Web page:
On March 11, 2019, BC Children’s Hospital Research Institute hosted the Canadian Institutes of Health Research for the announcement of $1.7-million in funding for early career investigators conducting high impact research in maternal, reproductive, child and youth health. The recipients of these grants include Dr. Manish Sadarangani, investigator and Director of the Vaccine Evaluation Center at BC Children’s Hospital and Sauder Family Chair in Pediatric Infectious Diseases at UBC, who will study the pertussis, or whooping cough, vaccine to improve worldwide prevention of this dangerous infection.
More information about these awards and the recipients is available in the CIHR news release.
Speakers at the event included Dr. Shoo Lee, the Scientific Director of the CIHR Institute of Human Development, Child and Youth Health (IHDCYH) and Dr. Allison Eddy, Chief of Pediatrics and Hudson Family Hospital Chair in Pediatric Medicine at BC Children’s Hospital and Professor and Head of the Department of Pediatrics at UBC. Both Dr. Lee and Dr. Eddy highlighted the importance of these grants in spurring leading-edge research that will help children and families get the best possible start so they can enjoy a lifetime of health.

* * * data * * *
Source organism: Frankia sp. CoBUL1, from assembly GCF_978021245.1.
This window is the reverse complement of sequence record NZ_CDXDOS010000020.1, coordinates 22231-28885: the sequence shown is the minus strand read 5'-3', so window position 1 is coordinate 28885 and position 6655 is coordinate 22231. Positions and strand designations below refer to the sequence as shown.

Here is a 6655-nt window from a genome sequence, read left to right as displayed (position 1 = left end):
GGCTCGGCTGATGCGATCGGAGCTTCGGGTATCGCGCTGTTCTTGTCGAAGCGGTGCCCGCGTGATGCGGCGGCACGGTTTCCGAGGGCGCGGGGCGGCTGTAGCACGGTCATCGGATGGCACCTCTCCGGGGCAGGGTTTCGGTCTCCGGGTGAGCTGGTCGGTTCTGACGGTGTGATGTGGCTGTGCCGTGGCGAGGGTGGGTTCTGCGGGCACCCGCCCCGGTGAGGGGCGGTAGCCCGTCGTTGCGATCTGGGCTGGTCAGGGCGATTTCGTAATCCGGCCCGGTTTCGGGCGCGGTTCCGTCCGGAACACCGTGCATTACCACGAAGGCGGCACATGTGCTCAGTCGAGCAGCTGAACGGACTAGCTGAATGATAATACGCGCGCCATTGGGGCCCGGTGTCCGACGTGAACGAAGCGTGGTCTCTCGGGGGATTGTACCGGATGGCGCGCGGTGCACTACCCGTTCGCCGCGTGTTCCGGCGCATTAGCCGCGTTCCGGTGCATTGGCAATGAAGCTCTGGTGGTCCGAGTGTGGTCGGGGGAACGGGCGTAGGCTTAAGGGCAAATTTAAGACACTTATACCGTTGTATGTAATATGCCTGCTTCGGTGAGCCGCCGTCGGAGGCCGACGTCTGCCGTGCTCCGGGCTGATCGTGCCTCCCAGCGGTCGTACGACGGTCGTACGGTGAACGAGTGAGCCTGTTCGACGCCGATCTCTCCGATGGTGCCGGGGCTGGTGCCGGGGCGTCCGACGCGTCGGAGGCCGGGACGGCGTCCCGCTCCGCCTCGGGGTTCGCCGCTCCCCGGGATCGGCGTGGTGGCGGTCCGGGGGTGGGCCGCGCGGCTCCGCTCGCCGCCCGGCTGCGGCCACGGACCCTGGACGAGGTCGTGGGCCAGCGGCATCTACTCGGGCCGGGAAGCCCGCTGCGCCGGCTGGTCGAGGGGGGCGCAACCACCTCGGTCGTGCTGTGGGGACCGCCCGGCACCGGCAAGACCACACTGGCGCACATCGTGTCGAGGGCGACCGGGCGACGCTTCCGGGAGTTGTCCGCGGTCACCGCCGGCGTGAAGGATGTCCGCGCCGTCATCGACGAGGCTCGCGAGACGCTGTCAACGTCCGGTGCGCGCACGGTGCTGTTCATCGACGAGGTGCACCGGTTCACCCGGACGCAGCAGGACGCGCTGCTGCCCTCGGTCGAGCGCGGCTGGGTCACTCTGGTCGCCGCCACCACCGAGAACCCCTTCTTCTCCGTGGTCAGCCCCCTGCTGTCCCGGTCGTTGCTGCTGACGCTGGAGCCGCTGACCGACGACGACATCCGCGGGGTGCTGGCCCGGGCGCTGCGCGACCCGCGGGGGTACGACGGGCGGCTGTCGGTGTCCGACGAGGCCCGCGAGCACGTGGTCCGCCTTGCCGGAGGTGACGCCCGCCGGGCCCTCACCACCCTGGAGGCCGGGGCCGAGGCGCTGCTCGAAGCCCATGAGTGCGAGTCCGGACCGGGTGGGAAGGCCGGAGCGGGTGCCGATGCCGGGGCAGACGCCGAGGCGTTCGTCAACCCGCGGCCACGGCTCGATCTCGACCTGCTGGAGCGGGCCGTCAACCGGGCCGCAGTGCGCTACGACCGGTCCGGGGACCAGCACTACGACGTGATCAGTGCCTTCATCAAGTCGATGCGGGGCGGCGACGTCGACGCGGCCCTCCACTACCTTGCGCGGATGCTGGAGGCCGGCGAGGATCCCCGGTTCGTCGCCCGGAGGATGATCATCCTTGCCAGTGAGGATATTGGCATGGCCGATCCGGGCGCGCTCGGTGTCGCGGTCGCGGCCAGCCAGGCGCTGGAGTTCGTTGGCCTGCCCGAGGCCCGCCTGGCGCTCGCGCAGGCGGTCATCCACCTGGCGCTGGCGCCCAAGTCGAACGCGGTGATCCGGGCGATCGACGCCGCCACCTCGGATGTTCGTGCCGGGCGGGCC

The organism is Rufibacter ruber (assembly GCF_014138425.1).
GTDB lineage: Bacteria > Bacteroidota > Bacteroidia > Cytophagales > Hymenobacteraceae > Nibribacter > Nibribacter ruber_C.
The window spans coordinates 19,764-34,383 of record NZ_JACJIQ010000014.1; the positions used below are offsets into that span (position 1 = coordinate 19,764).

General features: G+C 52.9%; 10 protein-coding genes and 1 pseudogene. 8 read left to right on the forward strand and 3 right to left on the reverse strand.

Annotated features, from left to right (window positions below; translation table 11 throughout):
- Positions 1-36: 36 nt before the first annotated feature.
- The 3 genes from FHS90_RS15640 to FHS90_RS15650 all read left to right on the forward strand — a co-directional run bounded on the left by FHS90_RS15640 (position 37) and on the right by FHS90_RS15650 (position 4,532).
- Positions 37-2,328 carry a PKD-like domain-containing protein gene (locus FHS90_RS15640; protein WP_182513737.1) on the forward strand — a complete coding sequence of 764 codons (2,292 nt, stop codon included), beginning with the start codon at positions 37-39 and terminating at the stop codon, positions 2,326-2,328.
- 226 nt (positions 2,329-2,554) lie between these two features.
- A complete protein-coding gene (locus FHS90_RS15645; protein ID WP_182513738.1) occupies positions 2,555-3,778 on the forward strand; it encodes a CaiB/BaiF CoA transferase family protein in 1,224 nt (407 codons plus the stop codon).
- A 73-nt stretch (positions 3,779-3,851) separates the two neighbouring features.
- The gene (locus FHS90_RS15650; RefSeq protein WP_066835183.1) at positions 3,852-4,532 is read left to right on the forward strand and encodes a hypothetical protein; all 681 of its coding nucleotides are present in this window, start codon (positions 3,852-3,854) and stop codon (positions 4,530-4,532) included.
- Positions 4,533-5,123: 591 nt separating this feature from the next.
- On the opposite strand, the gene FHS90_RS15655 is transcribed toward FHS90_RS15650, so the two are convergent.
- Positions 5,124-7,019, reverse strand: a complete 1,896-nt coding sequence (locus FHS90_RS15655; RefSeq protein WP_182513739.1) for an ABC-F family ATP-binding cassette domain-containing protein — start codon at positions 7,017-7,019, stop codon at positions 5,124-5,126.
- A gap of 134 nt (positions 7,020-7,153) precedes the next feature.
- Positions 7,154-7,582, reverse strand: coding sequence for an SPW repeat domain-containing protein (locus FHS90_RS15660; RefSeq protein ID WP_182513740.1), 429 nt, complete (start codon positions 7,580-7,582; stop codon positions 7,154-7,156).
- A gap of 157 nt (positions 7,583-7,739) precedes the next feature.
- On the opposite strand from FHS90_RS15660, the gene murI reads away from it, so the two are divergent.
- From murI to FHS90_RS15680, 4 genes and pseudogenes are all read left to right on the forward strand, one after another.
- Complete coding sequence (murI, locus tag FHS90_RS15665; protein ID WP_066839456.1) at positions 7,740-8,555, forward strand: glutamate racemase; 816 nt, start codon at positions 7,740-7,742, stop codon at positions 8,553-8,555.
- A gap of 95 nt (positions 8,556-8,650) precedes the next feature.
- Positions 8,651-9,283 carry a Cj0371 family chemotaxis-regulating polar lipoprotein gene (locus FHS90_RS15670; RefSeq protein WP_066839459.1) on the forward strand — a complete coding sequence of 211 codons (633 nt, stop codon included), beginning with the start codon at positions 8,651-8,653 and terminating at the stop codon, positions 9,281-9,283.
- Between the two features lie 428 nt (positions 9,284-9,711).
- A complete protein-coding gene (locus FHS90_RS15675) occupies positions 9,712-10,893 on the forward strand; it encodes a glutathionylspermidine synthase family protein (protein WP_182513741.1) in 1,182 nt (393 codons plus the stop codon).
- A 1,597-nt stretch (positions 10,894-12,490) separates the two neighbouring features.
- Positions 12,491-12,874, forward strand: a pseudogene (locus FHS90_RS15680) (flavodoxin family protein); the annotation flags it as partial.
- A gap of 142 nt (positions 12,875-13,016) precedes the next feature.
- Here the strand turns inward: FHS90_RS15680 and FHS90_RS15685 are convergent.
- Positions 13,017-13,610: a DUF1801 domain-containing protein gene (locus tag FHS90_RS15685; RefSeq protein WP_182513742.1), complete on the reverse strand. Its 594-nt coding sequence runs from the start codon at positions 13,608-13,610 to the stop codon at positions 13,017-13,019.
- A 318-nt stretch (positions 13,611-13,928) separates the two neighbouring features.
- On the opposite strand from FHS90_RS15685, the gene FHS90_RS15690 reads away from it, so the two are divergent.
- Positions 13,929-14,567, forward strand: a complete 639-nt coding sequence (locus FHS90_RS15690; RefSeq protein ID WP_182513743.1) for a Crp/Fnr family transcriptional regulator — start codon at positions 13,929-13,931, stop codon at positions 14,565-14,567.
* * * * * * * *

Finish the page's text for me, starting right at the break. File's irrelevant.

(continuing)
Dr. Sadarangani spoke about his work studying the protective antibodies the body creates in response to pertussis vaccination to better understand how the vaccine works. His ultimate goal is to improve the prevention of pertussis, which can be life-threatening in infants and young children, and advance scientific understanding of how vaccines work.
Following the announcement, Dr. led a tour of the Vaccine Evaluation Center for the other speakers and members of the media.
To hear Dr. Sadarangani’s remarks at the announcement and get a look inside the Vaccine Evaluation Center’s state-of-the-art facilities, watch this video by the Vancouver Sun:
The announcement also highlighted the IHDCYH Talks competition, which gives researchers the opportunity to submit short videos that present a clear, evidence-based message to a general audience. The competition helps profile impactful research and share important information about maternal, reproductive, child and youth health with families.
This year, Dr. Matthew Wiens, a UBC postdoctoral fellow supervised by BC Children’s Hospital investigators Dr. Niranjan Kissoon and Dr. Mark Ansermino, won first place in the IHDCYH Talks competition for his video showcasing the Smart Discharges project. Smart Discharges is an initiative based out of the Center for International Child Health at BC Children’s Hospital that aims to reduce preventable deaths following hospital discharge for children in middle- and low-income countries.
You can watch Dr. Wiens’ winning video here:
Negin Riazi, a UBC PhD candidate in the School of Kinesiology, was the runner-up in the IHDCYH Talks competition, and spoke at the event. Her video shares the Canadian 24-hour movement guidelines for children 0-4. You can watch it here.